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The Cubs’ schedule nightmare: 30 games in 30 days

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Why the Collective Bargaining Agreement hasn’t solved baseball’s scheduling woes.

MLB: Chicago Cubs at Washington Nationals
The way too familiar Skittles tarp in Washington D.C.
Amber Searls-USA TODAY Sports

Over the last week there has been a lot of discussion of the weather and I’ll admit I learned more about hurricanes and their trajectory than I ever thought I would from a baseball site. However, the bigger problem with the Cubs‘ schedule wasn’t a hurricane or even the chance of rain. The biggest problem is how did the Cubs wind up with a September schedule that had them scheduled to play 30 games in 30 days in the first place?

The answer is a lot more complicated than you’d think.

Scheduling Shenanigans

Full disclosure, when I originally pitched this article to Al I wanted to look at the longest stretches of games in 2018 and prove that the Cubs had it uniquely bad. Then I immediately began finding pieces like this that reminded me exactly how terrible scheduling has been in the past (emphasis mine):

It will be Beatles Night in Chicago when the Twins and White Sox make up Wednesday’s rainout as part of an Aug. 21 doubleheader, and that’s appropriate. Both teams have a lot of hard day’s nights ahead of them.

For Minnesota, it means a stretch of 41 days, from Aug. 1 to Sept. 10, will be packed with 40 scheduled games. And Chicago has it even worse; adding a makeup game gives them 34 games in a stretch of 34 days, and a grueling 57 in 59.

Yikes.

Now it’s worth noting that scheduling issues like the one above are precisely why the current collective bargaining agreement made significant changes to the 2018 schedule. So let’s turn to that now.

The Collective Bargaining Agreement

This season included new rules for the timing of the games that were designed to ensure players got enough time off. This included extra off days, limitations on night games on getaway days, and regulations about the number of games played in a row.

Clearly something has gone wrong with those rules.

Let’s take a look at some of the language of the CBA below before looking at how they went off the rails for the Cubs in September. All of the scheduling language is in Article V. The days in a row provision is in Article V C (12):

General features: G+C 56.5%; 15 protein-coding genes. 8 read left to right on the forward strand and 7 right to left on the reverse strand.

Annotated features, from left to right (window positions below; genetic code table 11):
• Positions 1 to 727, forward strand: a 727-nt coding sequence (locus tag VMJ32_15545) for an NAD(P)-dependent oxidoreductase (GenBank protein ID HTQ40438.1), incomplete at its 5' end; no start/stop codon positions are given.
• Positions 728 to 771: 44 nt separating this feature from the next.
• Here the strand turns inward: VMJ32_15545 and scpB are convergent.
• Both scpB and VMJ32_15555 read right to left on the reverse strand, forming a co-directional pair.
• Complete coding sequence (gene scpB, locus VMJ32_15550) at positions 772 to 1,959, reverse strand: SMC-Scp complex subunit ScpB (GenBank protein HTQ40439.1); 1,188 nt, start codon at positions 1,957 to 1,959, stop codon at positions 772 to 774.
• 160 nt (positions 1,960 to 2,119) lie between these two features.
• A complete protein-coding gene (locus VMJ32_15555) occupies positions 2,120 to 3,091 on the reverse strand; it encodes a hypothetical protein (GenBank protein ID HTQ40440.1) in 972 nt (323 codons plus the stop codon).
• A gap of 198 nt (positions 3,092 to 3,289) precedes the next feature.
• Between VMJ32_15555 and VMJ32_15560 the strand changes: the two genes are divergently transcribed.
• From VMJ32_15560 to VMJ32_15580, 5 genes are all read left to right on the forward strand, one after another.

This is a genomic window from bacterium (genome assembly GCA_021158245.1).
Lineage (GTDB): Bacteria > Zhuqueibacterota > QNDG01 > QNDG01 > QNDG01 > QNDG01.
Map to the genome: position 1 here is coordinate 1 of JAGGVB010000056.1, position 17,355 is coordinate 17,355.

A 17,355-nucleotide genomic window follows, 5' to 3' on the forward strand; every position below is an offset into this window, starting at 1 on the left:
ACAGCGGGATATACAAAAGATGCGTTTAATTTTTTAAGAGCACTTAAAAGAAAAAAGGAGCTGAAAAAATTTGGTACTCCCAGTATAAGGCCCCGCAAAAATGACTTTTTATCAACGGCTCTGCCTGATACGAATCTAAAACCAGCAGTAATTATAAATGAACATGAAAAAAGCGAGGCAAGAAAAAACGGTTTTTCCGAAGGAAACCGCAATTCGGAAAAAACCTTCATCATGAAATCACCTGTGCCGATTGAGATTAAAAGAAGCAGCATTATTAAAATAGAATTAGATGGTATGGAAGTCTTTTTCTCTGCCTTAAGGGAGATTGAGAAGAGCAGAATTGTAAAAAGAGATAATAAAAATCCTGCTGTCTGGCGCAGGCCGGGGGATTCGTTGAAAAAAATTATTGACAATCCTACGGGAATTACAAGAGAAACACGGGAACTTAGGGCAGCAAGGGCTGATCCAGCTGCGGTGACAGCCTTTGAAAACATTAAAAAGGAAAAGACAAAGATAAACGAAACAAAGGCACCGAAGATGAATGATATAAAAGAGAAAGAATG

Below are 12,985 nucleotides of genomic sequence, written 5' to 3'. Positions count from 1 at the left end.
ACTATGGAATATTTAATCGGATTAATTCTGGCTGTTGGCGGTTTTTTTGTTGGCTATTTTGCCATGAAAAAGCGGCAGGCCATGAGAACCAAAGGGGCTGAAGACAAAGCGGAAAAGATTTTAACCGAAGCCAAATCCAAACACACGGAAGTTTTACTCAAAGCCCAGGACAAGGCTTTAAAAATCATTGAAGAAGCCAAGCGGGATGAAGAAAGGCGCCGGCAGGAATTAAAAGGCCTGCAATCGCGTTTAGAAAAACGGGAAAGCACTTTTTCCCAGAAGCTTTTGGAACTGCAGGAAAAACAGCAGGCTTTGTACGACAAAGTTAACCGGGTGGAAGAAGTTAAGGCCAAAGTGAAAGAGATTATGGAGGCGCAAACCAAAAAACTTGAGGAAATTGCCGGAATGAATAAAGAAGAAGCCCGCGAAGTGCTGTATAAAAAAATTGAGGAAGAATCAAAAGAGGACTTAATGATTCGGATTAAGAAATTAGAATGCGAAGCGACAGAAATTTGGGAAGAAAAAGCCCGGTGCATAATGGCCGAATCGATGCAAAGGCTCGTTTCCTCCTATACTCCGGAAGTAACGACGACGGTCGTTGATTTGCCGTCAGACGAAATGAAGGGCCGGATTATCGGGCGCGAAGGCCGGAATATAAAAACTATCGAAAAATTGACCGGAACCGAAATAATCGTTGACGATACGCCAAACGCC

No Club shall be scheduled, or rescheduled if practicable, to play more than twenty consecutive dates without an open day. A rained-out game may be rescheduled to an open date in the same series, or to an open date at the end of the same series, if: (a) the open date is a road off-day for the visiting Club, and (b) the rescheduling does not result in the home team playing more than twenty four consecutive dates without an open day.

Let’s put aside that there seems to be some disagreement as to what constitutes an open day. I think the Cubs would rightly argue that needing to show up to work, prepare, dress for the game and wait at the ballpark for hours isn’t it. So how did the Cubs wind up being scheduled for 30 games in 30 days? Is it a fluke or an inevitability with the current schedule? Most importantly, can anything be done to prevent this from happening again?

The Weather

This April it felt like every other baseball game was postponed or delayed. That wasn’t just my imagination. In April a record number of games were postponed due to weather.

As much of the country has dealt with extreme, unpredictable and outright bizarre weather this April, MLB games keep getting postponed.

Some teams, such as the Twins and White Sox, missed three days straight of baseball due to unplayable conditions.

The Tigers lead the pack with six postponements, while the Cubs sit just behind with five games postponed.

According to The Associated Press, the total for this season “matched 2007 for the most weather-related postponements through April since Major League Baseball started keeping records in 1986.” While there were 26 postponements through April in 2007, one was caused by the death of St. Louis pitcher Josh Hancock.

With just under two weeks still to go this month, the number is likely to rise.

Those games got pushed to later in the summer, creating scheduling difficulties for a lot of teams. The recent bout of heavy rain on the East Coast led to more postponements. In the Cubs case it also meant they lost two off-days.

The Cubs were originally scheduled to have days off on August 30 and September 13. Not only did they wind up with make-up games on both off days, but they were also both one-off trips to away sites. On August 30 they flew from Chicago to Atlanta, played a game and then flew to Philadelphia. September 13 was even worse, interrupting a home stand with a trip to Washington, D.C. to make up a game with the Nationals.

Solutions?

If all of this was just a fluke I’d probably just grumble a bit and be done with it, but there are some structural realities of the current baseball schedule that make this more than a fluke. Ironically, things were supposed to be better in 2018. The season started earlier and the All-Star Break was lengthened to provide more time off. However, it turned out starting the season earlier complicated the weather problem. That coupled with the 162-game schedule and year-round interleague play leave the Cubs in the same scheduling mess other teams have experienced in the past.

The worst part is that there probably are not solutions in the current CBA. The 2019 and 2020 seasons will likely see similar issues for teams (although hopefully the Cubs will dodge that bullet in the future). Any scheduling fix is going to have to address the number of games played and who each team is scheduled against. Adding realignment and the number of games to a growing list of player grievances is going to make the 2021 CBA negotiating period even more difficult.